- Spending by the Department of Agriculture (included in “Other Activities”) decreased by $9 billion (or 14 percent), largely because of reduced spending for crop insurance and for the Supplemental Nutrition Assistance Program (formerly called Food Stamps).
- Spending by the Department of Homeland Security (also included in “Other Activities”) fell by $7 billion (or 33 percent), mostly because less has been spent this year for flood insurance and disaster relief.
- Outlays for net interest on the public debt declined by $6 billion (or 7 percent).
- For several other programs and activities, spending declined by smaller amounts.
Increases in spending for some other major programs during the first four months of fiscal year 2014 partially offset those declines. In particular, spending increased for two of the government’s largest benefit programs:
- Spending for Social Security rose by $13 billion (or 5 percent), and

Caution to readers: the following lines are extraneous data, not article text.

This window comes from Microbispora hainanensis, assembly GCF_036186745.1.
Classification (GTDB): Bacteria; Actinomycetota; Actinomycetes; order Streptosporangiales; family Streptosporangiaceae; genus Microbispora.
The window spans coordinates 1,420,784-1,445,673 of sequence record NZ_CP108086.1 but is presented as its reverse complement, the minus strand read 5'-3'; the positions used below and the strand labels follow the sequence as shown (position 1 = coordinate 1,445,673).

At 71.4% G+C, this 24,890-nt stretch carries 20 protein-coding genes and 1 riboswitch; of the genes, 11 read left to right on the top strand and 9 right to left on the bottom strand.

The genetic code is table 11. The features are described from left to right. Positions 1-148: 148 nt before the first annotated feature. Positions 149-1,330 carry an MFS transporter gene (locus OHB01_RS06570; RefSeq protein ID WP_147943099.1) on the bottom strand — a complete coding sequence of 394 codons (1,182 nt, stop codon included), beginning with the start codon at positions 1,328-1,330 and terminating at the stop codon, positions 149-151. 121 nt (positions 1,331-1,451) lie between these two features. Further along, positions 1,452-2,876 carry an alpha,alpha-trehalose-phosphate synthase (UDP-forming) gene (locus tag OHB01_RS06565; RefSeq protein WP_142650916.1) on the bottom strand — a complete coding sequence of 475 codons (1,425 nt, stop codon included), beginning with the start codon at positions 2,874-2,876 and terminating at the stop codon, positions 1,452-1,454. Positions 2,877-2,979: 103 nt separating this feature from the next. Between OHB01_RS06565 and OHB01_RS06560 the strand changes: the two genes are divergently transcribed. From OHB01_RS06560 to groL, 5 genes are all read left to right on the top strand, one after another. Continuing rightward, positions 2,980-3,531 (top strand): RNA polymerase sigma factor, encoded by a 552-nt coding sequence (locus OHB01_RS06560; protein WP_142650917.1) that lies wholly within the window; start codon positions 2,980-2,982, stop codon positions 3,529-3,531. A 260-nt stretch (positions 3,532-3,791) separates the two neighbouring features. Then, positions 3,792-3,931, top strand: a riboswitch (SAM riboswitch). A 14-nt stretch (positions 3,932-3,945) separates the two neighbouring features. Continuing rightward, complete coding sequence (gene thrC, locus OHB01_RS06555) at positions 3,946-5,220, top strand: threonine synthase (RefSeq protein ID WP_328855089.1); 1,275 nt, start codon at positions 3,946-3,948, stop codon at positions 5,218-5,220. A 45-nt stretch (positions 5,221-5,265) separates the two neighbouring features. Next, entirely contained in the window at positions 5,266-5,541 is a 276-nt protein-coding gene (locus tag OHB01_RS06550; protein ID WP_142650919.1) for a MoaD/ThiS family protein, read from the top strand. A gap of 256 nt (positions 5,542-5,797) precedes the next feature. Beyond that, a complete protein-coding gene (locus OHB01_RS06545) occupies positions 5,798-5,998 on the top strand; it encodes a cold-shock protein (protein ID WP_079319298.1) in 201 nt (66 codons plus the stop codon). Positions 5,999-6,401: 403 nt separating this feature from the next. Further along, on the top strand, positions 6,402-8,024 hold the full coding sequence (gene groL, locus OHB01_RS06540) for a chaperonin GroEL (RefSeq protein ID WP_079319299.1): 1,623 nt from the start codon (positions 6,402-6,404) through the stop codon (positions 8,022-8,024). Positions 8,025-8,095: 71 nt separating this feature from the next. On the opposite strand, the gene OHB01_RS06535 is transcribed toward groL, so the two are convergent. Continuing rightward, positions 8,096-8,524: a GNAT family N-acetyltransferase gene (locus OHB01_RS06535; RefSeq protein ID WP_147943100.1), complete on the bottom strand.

- Spending for Medicaid rose by $5 billion (or 5 percent).
Estimated Deficit in January 2014: $10 Billion
The federal government incurred a deficit of $10 billion in January 2014, CBO estimates—a $13 billion difference from the $3 billion surplus realized in January 2013. Because February 1 fell on a weekend in 2014, and January 1 is a holiday, certain payments that ordinarily would have been made in February this year were instead made in January, and certain payments that would ordinarily be made in January were made in December in both 2012 and 2013. Without those shifts in the timing of payments, the federal government would have realized an $8 billion surplus in January 2014 and a $15 billion deficit in January 2013—a $23 billion difference. CBO estimates that receipts in January totaled $296 billion—$24 billion (or 9 percent) more than those in the same month last year:
- Individual income and social insurance (payroll) taxes rose by $20 billion. Amounts withheld from workers’ paychecks rose by $12 billion (or 7 percent). Contributing to the increase were people’s shifting of income from January 2013 into the last quarter of calendar year 2012 in anticipation of higher individual income tax rates in 2013 (which lowered withheld amounts in January 2013), and higher wages and salaries. Receipts from nonwithheld individual income and payroll taxes, which included estimated payments of individual income taxes for the last quarter of calendar year 2013, were $8 billion (or 11 percent) higher in January 2014 than they were in the same month a year ago.